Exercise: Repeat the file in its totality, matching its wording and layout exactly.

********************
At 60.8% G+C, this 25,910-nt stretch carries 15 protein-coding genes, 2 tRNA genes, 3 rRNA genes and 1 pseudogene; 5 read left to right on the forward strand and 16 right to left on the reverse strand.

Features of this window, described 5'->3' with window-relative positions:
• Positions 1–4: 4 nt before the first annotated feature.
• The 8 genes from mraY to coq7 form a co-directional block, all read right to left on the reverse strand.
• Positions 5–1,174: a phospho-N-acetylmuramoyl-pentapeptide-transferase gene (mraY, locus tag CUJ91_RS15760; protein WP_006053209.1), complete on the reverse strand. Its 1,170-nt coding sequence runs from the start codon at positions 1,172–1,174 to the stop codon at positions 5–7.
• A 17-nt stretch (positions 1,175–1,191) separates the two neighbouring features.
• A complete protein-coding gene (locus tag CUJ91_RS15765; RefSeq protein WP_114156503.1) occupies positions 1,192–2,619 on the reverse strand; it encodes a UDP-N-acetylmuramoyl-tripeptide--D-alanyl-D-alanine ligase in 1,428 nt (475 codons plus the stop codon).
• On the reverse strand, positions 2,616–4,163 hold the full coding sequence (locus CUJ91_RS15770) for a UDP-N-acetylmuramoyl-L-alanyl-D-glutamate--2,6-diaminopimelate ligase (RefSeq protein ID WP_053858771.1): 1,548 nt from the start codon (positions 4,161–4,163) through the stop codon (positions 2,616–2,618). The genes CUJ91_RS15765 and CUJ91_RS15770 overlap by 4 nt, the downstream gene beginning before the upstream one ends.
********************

At 60.8% G+C, this 25,910-nt stretch carries 15 protein-coding genes, 2 tRNA genes, 3 rRNA genes and 1 pseudogene; 5 read left to right on the forward strand and 16 right to left on the reverse strand.

Features of this window, described 5'->3' with window-relative positions:
• Positions 1–4: 4 nt before the first annotated feature.
• The 8 genes from mraY to coq7 form a co-directional block, all read right to left on the reverse strand.
• Positions 5–1,174: a phospho-N-acetylmuramoyl-pentapeptide-transferase gene (mraY, locus tag CUJ91_RS15760; protein WP_006053209.1), complete on the reverse strand. Its 1,170-nt coding sequence runs from the start codon at positions 1,172–1,174 to the stop codon at positions 5–7.
• A 17-nt stretch (positions 1,175–1,191) separates the two neighbouring features.
• A complete protein-coding gene (locus tag CUJ91_RS15765; RefSeq protein WP_114156503.1) occupies positions 1,192–2,619 on the reverse strand; it encodes a UDP-N-acetylmuramoyl-tripeptide--D-alanyl-D-alanine ligase in 1,428 nt (475 codons plus the stop codon).
• On the reverse strand, positions 2,616–4,163 hold the full coding sequence (locus CUJ91_RS15770) for a UDP-N-acetylmuramoyl-L-alanyl-D-glutamate--2,6-diaminopimelate ligase (RefSeq protein ID WP_053858771.1): 1,548 nt from the start codon (positions 4,161–4,163) through the stop codon (positions 2,616–2,618). The genes CUJ91_RS15765 and CUJ91_RS15770 overlap by 4 nt, the downstream gene beginning before the upstream one ends.